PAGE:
UK’s daily Covid cases rise 49% in a week to above 5,000 for the first time since March, 18 more deaths are announced and the R-rate soars above 1 – but half of adults are now fully vaccinated
- Department of Health said there were 5,274 positive tests in past 24 hours, highest daily total since March 26
- Deaths are up 80% on last week, when there were 10, and may be higher than normal due to reporting delay
- Half of all adults in the UK now fully vaccinated against virus and jabs highly effective against Indian variant
Britain yesterday recorded more than 5,000 coronavirus cases for the first time in more than two months while 18 more people died from the virus as the reproductive rate – R rate – soars above 1 in all but three parts of the UK.
The Department of Health revealed there were 5,274 positive tests in the past 24 hours, the highest number since March 26, when the country was under much stricter lockdown rules. It marks a 49 per cent rise on the figure recorded last Thursday.
Yesterday’s deaths are 80 per cent higher than last week, when there were 10, and may be higher than normal because of a reporting delay over the bank holiday weekend.
England’s r-rate has now soared to 1.1 – with every region in the country now hitting the dreaded one mark. The R rate — which measures how many people each person with the virus infects — must stay at one or lower for an outbreak to stop growing or to shrink.
However, there were zero Covid deaths on Monday, the first time since the pandemic began, which was seized upon by the Government and Health Secretary Matt Hancock as proof the jabs had put the worst of the crisis behind us.
The rising numbers are the result of the highly-infectious Indian variant which has become dominant in Britain and accounts for more than three in four new cases.
But, in a positive sign, the Government revealed that half of all adults in the UK are now fully vaccinated against coronavirus. Two doses of the jabs prevent the vast majority of people getting ill or dying with Covid, even against the new strain.
A total of 26,422,303 second doses have now been delivered since the vaccination rollout began almost six months ago. This is the equivalent of 50.2 per cent of all people aged 18 and over. Roughly 75.5 per cent of UK adults have received a first dose of vaccine.
Meanwhile, tracking by the King’s College London app shows Covid is advancing in all but three parts of the country for which estimates are available – Wales, the East of England and Yorkshire and the Humber.
Speaking to the Telegraph, Professor Tim Spector, who leads the study, said: ‘The UK picture is changing quickly now. Cases are rising, but not nationwide, it’s very much a regional issue.
‘The North West of England and Scotland are the two regions with the highest prevalence, with rates higher than in some parts of Europe. However, the data highlights that the increase is happening in the younger age groups, suggesting the start of an epidemic in the young.’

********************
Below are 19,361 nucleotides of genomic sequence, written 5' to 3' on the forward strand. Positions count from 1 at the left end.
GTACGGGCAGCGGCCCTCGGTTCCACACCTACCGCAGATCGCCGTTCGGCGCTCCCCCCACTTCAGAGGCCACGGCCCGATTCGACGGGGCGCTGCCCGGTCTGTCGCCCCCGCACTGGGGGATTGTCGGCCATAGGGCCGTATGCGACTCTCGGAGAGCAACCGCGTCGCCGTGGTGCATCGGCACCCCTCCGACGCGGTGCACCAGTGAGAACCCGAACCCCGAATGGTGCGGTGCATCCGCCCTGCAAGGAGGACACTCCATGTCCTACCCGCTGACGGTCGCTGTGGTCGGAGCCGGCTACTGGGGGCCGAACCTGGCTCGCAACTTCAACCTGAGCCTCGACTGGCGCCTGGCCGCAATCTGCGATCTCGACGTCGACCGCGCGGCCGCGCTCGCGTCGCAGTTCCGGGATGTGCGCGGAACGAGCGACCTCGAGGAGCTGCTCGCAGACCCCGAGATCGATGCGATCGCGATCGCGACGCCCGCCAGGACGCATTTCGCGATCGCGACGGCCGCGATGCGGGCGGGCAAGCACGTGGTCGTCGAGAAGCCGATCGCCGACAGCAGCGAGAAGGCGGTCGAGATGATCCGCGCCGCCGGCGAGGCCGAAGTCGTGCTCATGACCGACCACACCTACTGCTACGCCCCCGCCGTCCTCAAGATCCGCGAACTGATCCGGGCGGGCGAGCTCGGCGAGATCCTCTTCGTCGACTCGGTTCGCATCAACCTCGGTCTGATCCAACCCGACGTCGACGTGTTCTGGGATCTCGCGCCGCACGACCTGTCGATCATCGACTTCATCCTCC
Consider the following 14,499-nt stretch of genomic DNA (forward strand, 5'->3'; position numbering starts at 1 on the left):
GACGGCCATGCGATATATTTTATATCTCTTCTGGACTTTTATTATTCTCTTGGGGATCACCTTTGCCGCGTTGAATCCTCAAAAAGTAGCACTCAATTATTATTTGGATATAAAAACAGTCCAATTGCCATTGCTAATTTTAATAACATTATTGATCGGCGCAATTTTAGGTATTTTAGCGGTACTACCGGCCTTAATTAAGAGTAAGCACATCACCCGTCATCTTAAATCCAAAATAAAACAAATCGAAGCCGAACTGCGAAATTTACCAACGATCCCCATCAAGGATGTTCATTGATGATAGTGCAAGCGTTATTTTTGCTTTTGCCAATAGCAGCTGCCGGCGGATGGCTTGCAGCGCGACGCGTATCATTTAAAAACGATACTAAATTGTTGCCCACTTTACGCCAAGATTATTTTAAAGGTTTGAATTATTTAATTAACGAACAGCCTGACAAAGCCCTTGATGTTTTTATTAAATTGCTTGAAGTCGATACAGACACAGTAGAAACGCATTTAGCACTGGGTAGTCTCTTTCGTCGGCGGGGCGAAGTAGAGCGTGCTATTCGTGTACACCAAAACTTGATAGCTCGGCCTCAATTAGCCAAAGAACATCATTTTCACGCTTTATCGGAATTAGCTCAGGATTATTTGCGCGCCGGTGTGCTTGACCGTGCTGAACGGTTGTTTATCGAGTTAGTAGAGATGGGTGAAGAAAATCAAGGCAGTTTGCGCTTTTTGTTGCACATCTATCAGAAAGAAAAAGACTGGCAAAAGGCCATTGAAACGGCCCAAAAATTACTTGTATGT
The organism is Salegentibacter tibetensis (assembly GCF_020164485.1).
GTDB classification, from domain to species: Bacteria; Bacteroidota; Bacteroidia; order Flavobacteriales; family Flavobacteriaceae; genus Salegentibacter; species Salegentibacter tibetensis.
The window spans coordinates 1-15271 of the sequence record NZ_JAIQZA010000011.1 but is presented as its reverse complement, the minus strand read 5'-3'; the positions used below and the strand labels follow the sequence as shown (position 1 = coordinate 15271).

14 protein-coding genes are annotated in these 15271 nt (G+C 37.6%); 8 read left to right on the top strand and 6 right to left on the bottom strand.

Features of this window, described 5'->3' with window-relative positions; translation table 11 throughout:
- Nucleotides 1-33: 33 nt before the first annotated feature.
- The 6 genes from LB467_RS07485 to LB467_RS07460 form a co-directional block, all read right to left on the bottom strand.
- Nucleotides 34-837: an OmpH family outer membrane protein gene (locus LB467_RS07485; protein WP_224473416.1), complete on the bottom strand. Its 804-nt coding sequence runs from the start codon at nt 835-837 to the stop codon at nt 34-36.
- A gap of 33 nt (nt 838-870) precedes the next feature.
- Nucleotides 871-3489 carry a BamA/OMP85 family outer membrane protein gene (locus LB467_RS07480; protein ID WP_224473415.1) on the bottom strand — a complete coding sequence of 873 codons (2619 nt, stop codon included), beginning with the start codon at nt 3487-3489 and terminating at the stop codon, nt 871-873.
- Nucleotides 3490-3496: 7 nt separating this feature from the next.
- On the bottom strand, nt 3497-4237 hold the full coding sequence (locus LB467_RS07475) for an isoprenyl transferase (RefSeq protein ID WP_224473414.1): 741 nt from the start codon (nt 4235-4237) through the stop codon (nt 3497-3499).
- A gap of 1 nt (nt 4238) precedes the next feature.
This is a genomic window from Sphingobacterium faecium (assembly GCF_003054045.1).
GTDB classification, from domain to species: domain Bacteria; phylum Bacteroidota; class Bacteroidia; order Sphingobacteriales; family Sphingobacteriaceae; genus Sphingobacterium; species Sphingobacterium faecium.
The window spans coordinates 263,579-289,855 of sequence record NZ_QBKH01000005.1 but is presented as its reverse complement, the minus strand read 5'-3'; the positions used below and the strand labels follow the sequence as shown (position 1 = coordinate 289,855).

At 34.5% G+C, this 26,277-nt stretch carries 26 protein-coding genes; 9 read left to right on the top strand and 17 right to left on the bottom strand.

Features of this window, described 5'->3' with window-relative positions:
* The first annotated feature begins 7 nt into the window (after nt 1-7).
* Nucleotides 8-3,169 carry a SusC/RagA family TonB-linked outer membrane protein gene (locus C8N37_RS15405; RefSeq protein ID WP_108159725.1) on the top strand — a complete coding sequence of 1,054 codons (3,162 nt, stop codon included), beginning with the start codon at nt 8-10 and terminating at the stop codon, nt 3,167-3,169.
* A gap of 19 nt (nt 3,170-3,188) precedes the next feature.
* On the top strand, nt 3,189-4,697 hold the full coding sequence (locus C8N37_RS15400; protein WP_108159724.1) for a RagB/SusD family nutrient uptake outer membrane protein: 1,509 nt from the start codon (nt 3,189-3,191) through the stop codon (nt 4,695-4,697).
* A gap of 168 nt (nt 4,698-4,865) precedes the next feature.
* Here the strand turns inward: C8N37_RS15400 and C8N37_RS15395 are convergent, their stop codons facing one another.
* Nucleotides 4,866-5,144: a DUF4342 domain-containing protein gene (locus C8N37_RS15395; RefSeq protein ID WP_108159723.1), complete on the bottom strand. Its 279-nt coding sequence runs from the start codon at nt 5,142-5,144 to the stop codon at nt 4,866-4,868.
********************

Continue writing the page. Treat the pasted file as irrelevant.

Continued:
Public Health England’s weekly Covid report found cases are on the up in every region of England and every age group with the biggest spike seen in people in their 20s.
The weekly figures mark an inevitable rise in infections that scientists and ministers knew would happen once lockdown rules were ended, but come alongside fears that the Indian variant is close to triggering a third wave.
Ministers remain tight-lipped about whether social distancing will be allowed to end on June 21 as planned, but Matt Hancock said there was a ‘good sign’ that vaccinated people were making up only a minority of hospital admissions.
The Health Secretary said the government is keeping a close eye on daily case levels but stressed what ‘really matters’ is how many people end up in hospital and die from the disease and how well the jabs keep numbers down.
This week’s Public Health England report showed infection rates are highest among teenagers (dark blue) in most regions, although it is less clear in the South West. Cases are rising in most age groups in most regions now that lockdown rules have ended
Positive tests have started increasing in England after months of near-continuous decline during the post-Christmas lockdown, statistics show
Public Health England figures show that in the last week of May more areas of the country were seeing increases in coronavirus cases. A total of 112 areas saw a rise in their infection rates while only 37 had declining rates of positive tests
Matt Hancock hailed ‘good signs’ over Covid vaccines as he insisted ministers will focus on deaths and serious illness rather than infections when deciding if the June 21 unlocking can go ahead
The number of Britons getting ill with Covid has increased by 80 per cent in a week, according to the ZOE and King’s College London study. It estimated there were 4,608 new symptomatic cases of Covid in the UK last week, up from 2,550 the week before
PORTUGAL CUT FROM UK TRAVEL GREEN LIST
Holidaymakers faced a hammer blow today as Portugal was removed from the UK’s green list amid fears over the spread of the Nepal variant.
In a brutal overhaul, MailOnline understands that the only major holiday destination in the lowest bracket is being axed – with sources suggesting the new strain identified in the country was a significant factor in the decision.
No countries are being added to the ‘green list’, dashing hopes that places such as Malta, Jamaica and Grenada could be added to the roster.